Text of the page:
Loan products and Credit Scoring Methods by Commercial Banks

Prevendo eventos extremos no Uber com LSTM

Em breve teremos alguns posts aqui no blog sobre o assunto, mas é um case de ML com engenharia de caras questão mandando bem com métodos bem avançados com arquiteturas escaláveis.

ENGINEERING EXTREME EVENT FORECASTING AT UBER WITH RECURRENT NEURAL NETWORKS J – BY NIKOLAY LAPTEV, SLAWEK SMYL, & SANTHOSH SHANMUGAM

We ultimately settled on conducting time series modeling based on the Long Short Term Memory (LSTM) architecture, a technique that features end-to-end modeling, ease of incorporating external variables, and automatic feature extraction abilities.4 By providing a large amount of data across numerous dimensions, an LSTM approach can model complex nonlinear feature interactions.

We decided to build a neural network architecture that provides single-model, heterogeneous forecasting through an automatic feature extraction module.6 As Figure 4 demonstrates, the model first primes the network by automatic, ensemble-based feature extraction. After feature vectors are extracted, they are averaged using a standard ensemble technique. The final vector is then concatenated with the input to produce the final forecast.

During testing, we were able to achieve a 14.09 percent symmetric mean absolute percentage error (SMAPE) improvement over the base LSTM architecture and over 25 percent improvement over the classical time series model used in Argos, Uber’s real-time monitoring and root cause-exploration tool.

Prevendo eventos extremos no Uber com LSTM

Improving the Forecasts of European Regional Banks’ Profitability with Machine Learning Algorithms

Abstract: Regional banks as savings and cooperative banks are widespread in continental Europe. In the aftermath of the financial crisis, however, they had problems keeping their profitability which is an important quantitative indicator for the health of a bank and the banking sector overall. We use a large data set of bank-level balance sheet items and regional economic variables to forecast profitability for about 2,000 regional banks. Machine learning algorithms are able to beat traditional estimators as ordinary least squares as well as autoregressive models in forecasting performance.

Conclusion: In the aftermath of the financial crisis regional banks had problems keeping up their profitability. Banks’ profitability is an important indicator for the stability of the banking sector. We use a data set of bank-level balance sheet items and regional economic variables to forecast profitability. For the 2,000 savings and cooperative banks from eight European countries and the 2000-2015 time period, we found that machine learning algorithms are able to beat traditional estimators as ordinary least squares as well as autoregressive models in forecasting performance. Therefore, our paper is in line with the literature on machine learning models and their superior forecasting performance (Khandani et al., 2010; Butaru et al., 2016; Fitzpatrick & Mues, 2016). The performance of the machine learning algorithms was particularly well during the European debt crisis which points out the importance of our forecasting exercise as during this time policy makers’ interest in banks’ profitability was enhanced as further potential rescue packages for banks could deteriorate fiscal stability. Policy makers and, especially, regulators should therefore use these algorithms instead of traditional estimators in combination with their even larger regulatory data sets in regard to size and frequency to forecast banks’ profitability or other balance sheet items of interest.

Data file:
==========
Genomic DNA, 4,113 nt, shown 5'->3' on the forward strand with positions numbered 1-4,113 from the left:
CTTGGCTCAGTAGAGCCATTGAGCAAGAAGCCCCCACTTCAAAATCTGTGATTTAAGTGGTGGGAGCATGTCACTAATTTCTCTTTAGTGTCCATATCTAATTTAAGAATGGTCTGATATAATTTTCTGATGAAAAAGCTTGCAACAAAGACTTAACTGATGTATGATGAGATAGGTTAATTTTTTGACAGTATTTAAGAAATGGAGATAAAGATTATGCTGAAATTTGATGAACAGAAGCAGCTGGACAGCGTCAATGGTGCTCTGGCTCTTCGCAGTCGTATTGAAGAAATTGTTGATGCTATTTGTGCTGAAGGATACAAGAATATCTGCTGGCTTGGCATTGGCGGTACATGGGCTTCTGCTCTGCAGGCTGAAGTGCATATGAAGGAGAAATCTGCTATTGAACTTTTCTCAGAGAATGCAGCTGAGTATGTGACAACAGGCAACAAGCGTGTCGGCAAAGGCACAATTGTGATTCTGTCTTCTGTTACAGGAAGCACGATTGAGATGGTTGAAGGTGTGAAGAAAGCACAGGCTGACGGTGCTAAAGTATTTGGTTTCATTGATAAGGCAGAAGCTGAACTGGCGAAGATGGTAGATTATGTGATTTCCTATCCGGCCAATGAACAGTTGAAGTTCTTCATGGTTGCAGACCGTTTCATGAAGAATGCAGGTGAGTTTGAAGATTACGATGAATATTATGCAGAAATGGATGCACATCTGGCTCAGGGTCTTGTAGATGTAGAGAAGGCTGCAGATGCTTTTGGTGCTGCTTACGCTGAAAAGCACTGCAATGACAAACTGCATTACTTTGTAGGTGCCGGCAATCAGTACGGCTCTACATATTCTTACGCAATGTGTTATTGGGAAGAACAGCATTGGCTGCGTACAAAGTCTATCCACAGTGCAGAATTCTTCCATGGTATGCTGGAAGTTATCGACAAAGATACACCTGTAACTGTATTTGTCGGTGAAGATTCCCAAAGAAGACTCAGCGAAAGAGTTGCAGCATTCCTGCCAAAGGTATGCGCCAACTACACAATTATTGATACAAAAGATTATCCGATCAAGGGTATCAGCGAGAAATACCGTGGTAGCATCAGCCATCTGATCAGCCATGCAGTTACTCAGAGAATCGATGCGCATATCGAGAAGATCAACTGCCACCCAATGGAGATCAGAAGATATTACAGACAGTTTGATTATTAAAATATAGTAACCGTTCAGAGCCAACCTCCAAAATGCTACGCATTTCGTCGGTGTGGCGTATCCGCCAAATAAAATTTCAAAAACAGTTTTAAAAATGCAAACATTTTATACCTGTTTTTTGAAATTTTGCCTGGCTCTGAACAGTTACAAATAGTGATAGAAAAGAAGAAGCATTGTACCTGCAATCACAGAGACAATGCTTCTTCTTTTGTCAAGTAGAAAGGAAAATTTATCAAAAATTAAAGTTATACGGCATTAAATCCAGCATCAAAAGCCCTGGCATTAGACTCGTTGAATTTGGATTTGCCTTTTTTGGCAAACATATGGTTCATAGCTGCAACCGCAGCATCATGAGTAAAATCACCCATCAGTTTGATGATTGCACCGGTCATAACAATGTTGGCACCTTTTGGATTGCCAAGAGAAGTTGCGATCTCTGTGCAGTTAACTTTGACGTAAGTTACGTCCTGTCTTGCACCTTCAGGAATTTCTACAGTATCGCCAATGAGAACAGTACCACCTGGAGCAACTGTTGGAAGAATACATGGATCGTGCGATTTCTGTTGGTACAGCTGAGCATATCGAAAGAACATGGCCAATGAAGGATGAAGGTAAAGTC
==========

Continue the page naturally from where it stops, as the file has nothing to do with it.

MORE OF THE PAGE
Improving the Forecasts of European Regional Banks_ Profi tability with Machine Learning Algorithms

Improving the Forecasts of European Regional Banks’ Profitability with Machine Learning Algorithms

Pagou por múltiplas GPUs na Azure e não consegue usar com Deep Learning? Este post é pra você.

Você foi lá no portal da Azure pegou uma NC24R que tem maravilhosos 224 Gb de memória, 24 núcleos, mais de 1Tb de disco, e o melhor: 4 placas M80 para o seu deleite completo no treinamento com Deep Learning.

Tudo perfeito, certo? Quase.

Logo de início tentei usar um script para um treinamento e com um simples htop para monitorar o treinamento, vi que o Tensor Flow estava despejando todo o treinamento nos processadores.

Mesmo com esses 24 processadores maravilhosos batendo 100% de processamento, isso não chega nem perto do que as nossas GPUs mastodônticas podem produzir. (Nota: Você não trocaria 4 Ferraris 2017 por 24 Fiat 147 modelo 1985, certo?)

Acessando a nossa maravilhosa máquina para ver o que tinha acontecido, verifiquei primeiro se as GPUs estavam na máquina, o que de fato aconteceu.

azure_teste@deep-learning:~$ nvidia-smi
Tue Jun 27 18:21:05 2017
+-----------------------------------------------------------------------------+
| NVIDIA-SMI 375.66                 Driver Version: 375.66                    |
|-------------------------------+----------------------+----------------------+
| GPU  Name        Persistence-M| Bus-Id        Disp.A | Volatile Uncorr. ECC |
| Fan  Temp  Perf  Pwr:Usage/Cap|         Memory-Usage | GPU-Util  Compute M. |
|===============================+======================+======================|
|   0  Tesla K80           Off  | B2A3:00:00.0     Off |                    0 |
| N/A   47C    P0    71W / 149W |      0MiB / 11439MiB |      0%      Default |